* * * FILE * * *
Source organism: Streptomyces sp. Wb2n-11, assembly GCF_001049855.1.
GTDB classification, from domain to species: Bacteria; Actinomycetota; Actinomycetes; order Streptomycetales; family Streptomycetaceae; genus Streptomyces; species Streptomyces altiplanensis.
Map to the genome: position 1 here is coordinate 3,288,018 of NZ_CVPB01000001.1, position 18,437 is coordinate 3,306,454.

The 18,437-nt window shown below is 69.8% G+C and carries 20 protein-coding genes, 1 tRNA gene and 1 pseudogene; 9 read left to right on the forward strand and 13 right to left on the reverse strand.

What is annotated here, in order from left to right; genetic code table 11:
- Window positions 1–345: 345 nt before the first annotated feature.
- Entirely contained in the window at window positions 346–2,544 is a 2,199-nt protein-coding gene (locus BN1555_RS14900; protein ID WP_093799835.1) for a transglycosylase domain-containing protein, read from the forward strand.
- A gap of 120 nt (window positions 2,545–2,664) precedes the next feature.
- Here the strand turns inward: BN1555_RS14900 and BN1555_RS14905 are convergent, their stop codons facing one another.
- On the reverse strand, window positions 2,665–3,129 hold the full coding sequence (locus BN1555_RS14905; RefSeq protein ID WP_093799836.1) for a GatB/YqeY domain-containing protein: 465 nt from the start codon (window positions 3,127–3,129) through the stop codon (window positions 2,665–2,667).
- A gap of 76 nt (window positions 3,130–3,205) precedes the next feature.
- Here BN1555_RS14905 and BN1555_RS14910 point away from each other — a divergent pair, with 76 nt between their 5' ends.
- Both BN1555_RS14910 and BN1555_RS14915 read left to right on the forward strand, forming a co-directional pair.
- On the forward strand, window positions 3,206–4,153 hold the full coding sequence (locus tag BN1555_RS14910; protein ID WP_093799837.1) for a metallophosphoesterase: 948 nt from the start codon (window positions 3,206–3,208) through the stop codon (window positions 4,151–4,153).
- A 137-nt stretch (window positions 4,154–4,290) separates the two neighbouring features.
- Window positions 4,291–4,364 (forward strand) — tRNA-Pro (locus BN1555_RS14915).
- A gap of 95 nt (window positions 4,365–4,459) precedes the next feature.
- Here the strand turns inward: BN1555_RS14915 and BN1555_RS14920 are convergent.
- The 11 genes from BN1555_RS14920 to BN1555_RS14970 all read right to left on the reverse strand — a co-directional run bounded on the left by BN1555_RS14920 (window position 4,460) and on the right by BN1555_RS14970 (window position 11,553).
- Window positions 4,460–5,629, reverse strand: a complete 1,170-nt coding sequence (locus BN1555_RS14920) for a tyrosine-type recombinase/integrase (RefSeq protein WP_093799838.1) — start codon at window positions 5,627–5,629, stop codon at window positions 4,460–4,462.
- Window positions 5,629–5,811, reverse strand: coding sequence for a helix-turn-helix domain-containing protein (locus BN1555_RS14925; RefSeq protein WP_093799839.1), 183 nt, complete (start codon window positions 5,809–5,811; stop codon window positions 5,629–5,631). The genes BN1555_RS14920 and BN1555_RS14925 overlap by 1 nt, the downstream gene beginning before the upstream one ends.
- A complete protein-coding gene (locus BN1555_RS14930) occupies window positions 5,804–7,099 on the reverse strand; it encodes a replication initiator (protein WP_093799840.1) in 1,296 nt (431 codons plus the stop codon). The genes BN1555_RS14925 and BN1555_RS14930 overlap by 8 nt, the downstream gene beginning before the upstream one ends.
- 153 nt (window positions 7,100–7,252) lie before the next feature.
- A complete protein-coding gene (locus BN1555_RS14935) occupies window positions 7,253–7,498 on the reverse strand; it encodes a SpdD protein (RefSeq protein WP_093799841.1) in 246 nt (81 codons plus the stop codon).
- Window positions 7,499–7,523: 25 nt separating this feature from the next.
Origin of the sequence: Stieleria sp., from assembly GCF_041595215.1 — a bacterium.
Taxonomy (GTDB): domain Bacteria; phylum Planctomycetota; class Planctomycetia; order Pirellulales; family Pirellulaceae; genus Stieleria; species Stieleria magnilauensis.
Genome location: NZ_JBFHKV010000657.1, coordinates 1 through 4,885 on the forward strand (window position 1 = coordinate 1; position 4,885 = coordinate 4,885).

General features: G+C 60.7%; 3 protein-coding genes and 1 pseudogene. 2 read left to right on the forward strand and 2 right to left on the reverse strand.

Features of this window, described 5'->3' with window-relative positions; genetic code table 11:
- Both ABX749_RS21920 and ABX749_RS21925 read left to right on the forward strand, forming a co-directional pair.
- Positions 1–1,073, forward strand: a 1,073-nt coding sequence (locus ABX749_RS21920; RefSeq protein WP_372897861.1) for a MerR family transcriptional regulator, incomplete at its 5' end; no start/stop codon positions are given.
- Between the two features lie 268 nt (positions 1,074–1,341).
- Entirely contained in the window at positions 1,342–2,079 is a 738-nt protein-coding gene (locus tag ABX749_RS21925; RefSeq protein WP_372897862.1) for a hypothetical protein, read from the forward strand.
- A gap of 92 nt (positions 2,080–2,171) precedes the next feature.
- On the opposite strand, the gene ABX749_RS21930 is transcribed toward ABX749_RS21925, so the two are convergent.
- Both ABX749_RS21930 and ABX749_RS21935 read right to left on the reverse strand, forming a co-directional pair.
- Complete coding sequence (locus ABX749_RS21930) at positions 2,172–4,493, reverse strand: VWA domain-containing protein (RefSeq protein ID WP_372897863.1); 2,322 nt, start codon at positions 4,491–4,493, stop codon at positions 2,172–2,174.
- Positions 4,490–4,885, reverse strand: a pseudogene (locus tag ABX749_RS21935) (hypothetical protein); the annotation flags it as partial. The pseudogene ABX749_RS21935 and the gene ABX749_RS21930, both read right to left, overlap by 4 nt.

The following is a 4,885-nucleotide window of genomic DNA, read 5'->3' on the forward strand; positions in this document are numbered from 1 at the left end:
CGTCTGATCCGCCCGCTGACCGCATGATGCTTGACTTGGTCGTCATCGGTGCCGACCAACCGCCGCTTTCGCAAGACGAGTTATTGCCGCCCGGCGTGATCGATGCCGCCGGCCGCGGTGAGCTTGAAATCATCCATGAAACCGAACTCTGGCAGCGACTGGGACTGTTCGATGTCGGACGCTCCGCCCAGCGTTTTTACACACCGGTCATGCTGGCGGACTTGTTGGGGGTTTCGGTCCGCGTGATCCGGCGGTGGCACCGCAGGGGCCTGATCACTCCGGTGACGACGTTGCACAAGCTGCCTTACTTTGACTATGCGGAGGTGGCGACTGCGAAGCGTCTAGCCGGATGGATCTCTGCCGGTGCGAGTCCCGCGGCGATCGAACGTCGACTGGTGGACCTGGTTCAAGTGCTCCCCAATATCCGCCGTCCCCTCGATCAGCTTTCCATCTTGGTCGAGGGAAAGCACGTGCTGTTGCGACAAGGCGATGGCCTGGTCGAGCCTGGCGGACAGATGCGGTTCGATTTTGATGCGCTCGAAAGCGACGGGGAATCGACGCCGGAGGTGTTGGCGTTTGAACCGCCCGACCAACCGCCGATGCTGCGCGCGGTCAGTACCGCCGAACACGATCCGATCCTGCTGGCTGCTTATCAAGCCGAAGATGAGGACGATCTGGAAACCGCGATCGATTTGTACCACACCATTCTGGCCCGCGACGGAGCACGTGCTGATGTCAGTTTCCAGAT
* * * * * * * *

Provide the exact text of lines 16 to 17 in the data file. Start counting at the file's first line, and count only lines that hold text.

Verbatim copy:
- Window positions 4,291–4,364 (forward strand) — tRNA-Pro (locus BN1555_RS14915).
- A gap of 95 nt (window positions 4,365–4,459) precedes the next feature.